When the Premier League burst onto the scene in 1992, against a backdrop of glitz, glamour and go-go girls, few would have expected a side from sleepy Norfolk to hold their own amongst the big boys of the game who had instigated the recent big-money breakaway. But that’s just what happened as unfancied Norwich City led the way in those early stages of this new Sky era. This was to be a, “whole new ball game,” or so we were told, and City were most definitely on the ball.
During those early discussions about the foundation of a new Premier League, which was to break free from the shackles of the Football League and allow the most successful teams in the land to have greater control over their TV revenue, Norwich City probably weren't much of a bargaining chip when Rick Parry and company were looking to sell their shiny new product to the highest bidder.
Apart from a couple of reasonably successful seasons during the 1980s, which saw the Canaries lift the Milk Cup and secure a couple of decent finishes in the old First Division, Norwich were everything that the Premier League was not. And despite Wembley glory and several heady league finishes, they were denied the chance of playing in Europe due to the ban on English clubs, which came about as a result of the awful scenes at Heysel; meaning that, to many, they were something of an unknown quantity.
Norwich had been useful performers at best but the team from Carrow Road couldn’t have been further removed from the razzamatazz of the newly formed Premier League back in 1992. Their small ground had barely changed in 80 years while most other stadia around the country were becoming unrecognisable due to the implications of the Taylor Report, which had called for all seater arenas following the Hillsborough disaster in 1989.
To make things worse, City, who had only just escaped relegation the previous season, lost their manager, Dave Stringer, who had resigned at the end of the previous campaign, not to mention top striker Robert Fleck, who had joined Chelsea in a record £2.2 million move. To say things looked far from optimistic as the new Premier League era dawned would be something of an understatement.
Taking over the reins was 46-year-old Mike Walker, a former goalkeeper in the lower leagues with little experience of managing in the top flight and a personality that resembled an insurance clerk rather than a football manager. Walker was something of a shrinking violet, in public at least, who had been made reserve team coach in 1987 after being sacked as manager at Fourth Division Colchester United.
When it came to transfers, things didn’t look overly exciting on that front either, with the only recruits joining the ranks that summer being journeyman Gary Megson, Manchester United reject Mark Robbins and something of an unknown entity in Efan Ekoku, coming-in from Bournemouth for £500,000.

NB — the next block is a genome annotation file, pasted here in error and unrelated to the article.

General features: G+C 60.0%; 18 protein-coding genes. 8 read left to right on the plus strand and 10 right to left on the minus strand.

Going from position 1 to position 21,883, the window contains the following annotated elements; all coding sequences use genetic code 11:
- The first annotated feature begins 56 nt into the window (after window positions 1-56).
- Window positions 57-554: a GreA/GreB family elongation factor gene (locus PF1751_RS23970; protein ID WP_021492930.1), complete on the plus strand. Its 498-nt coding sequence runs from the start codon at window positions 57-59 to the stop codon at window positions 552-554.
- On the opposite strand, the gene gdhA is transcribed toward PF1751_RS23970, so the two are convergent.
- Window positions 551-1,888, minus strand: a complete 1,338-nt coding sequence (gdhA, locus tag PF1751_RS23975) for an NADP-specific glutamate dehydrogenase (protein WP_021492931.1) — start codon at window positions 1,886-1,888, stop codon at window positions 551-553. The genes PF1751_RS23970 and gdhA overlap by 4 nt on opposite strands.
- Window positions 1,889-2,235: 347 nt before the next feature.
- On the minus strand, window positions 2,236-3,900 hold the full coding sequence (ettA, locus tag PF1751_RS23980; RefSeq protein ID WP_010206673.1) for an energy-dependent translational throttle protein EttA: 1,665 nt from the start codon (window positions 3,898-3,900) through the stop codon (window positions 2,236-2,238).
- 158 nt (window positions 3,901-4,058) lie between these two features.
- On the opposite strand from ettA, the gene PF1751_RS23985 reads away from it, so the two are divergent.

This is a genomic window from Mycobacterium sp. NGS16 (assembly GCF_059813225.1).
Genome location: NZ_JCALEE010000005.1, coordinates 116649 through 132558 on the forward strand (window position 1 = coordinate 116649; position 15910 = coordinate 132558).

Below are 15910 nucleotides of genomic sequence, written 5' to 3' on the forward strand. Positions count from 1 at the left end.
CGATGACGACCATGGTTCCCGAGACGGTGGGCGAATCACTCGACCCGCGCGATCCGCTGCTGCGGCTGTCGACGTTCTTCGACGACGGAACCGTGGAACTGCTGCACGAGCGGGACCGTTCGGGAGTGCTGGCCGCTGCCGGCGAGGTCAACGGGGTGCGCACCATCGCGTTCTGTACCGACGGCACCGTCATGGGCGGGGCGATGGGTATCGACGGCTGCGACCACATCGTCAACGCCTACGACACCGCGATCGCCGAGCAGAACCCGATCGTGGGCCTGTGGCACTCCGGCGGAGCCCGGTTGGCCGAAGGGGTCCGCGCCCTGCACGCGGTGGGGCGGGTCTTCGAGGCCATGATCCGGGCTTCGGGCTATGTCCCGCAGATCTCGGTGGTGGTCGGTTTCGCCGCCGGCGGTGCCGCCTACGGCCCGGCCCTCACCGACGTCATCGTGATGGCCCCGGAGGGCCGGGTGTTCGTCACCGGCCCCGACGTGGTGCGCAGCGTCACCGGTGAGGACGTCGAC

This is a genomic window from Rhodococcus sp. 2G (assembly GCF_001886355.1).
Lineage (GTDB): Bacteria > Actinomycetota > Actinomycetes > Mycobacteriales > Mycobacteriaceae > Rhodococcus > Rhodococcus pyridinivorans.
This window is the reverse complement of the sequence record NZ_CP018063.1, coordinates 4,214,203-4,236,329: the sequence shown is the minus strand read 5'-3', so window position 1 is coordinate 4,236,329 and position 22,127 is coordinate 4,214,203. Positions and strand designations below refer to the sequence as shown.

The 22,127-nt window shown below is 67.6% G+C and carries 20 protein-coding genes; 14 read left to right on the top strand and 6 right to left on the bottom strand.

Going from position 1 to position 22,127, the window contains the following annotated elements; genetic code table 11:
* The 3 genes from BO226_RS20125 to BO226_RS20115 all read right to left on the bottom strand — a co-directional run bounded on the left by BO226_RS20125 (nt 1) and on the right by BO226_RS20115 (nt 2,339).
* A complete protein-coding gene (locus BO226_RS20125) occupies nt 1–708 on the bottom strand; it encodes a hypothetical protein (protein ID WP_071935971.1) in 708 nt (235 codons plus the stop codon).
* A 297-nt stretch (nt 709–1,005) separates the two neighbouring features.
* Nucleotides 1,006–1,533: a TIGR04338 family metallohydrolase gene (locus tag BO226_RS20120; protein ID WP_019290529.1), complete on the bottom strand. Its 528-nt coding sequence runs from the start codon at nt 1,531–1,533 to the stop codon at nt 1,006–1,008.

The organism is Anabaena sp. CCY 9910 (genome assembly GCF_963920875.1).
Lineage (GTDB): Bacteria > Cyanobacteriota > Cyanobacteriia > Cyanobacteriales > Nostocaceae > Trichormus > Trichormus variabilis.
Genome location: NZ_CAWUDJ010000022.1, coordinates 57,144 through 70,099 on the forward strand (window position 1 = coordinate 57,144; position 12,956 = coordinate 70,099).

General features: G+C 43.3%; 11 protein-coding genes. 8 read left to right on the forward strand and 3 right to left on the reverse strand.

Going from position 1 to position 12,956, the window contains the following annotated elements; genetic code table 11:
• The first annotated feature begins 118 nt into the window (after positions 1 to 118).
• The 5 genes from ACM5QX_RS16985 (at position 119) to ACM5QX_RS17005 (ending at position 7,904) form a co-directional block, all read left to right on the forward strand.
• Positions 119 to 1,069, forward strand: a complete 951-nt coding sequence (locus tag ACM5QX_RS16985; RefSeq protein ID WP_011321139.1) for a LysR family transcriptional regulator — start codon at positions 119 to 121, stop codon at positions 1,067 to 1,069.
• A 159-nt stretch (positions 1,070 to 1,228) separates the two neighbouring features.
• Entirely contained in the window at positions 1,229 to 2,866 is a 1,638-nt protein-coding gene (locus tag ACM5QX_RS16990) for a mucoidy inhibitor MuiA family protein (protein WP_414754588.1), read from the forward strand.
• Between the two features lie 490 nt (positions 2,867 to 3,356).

Their back-four included Ian Butterworth and John Polston, while Welsh international Mark Bowen was the only recognisable name in front of goalkeeper Bryan Gunn. The midfield consisted of Jeremy Goss and Ian Crook, while Ruel Fox and David Phillips provided the pace down the flanks. Up front, new signing Robins, who had been credited with saving Alex Ferguson’s job, was joined by Rob Newman.
Though nobody knew it at the time, and against all odds and expectations, Mike Walker would somehow galvanise this team of cast-offs and unknowns, and build a side that was to shock football in those early days of the Premier League; never was this illustrated better than on the opening day of that campaign when the Canaries travelled to Highbury to face Arsenal.
Norwich soon found themselves 2-0 behind before the break, thanks to goals from Steve Bould and Kevin Campbell; but the introduction of Mark Robins would be pivital and not for the first time that season. His stooping header from a David Phillips free kick halved the deficit, before Phillips pulled Norwich level after David Seaman made a mess of a cross from the right. Astonishingly, Ruel Fox then put Norwich ahead before Robins completed the most unlikely of comebacks to win the game 4-2.
That win at Arsenal would be something of a blue print for Norwich’s success that season, as they often went about making things hard for themselves while also gaining points from losing positions. Four days later they again came from behind, this time beating Chelsea 2-1 with Robins scoring a brilliant goal with the outside of his boot. A point from the next two games was followed by five wins consecutive wins that launched them to the top of the table.
Much of this success had come about due to Mike Walker’s gung-ho approach to playing the game. He may have appeared like a mild mannered man, but the way his side played on the field was anything but. Talking about that comeback at Arsenal. Jeremy Goss said in his autobiography: “Yes, we were 2-0 down and some of the lads might even have thought it would be a case of damage limitation in the second half. But that wasn’t Mike Walker’s way.”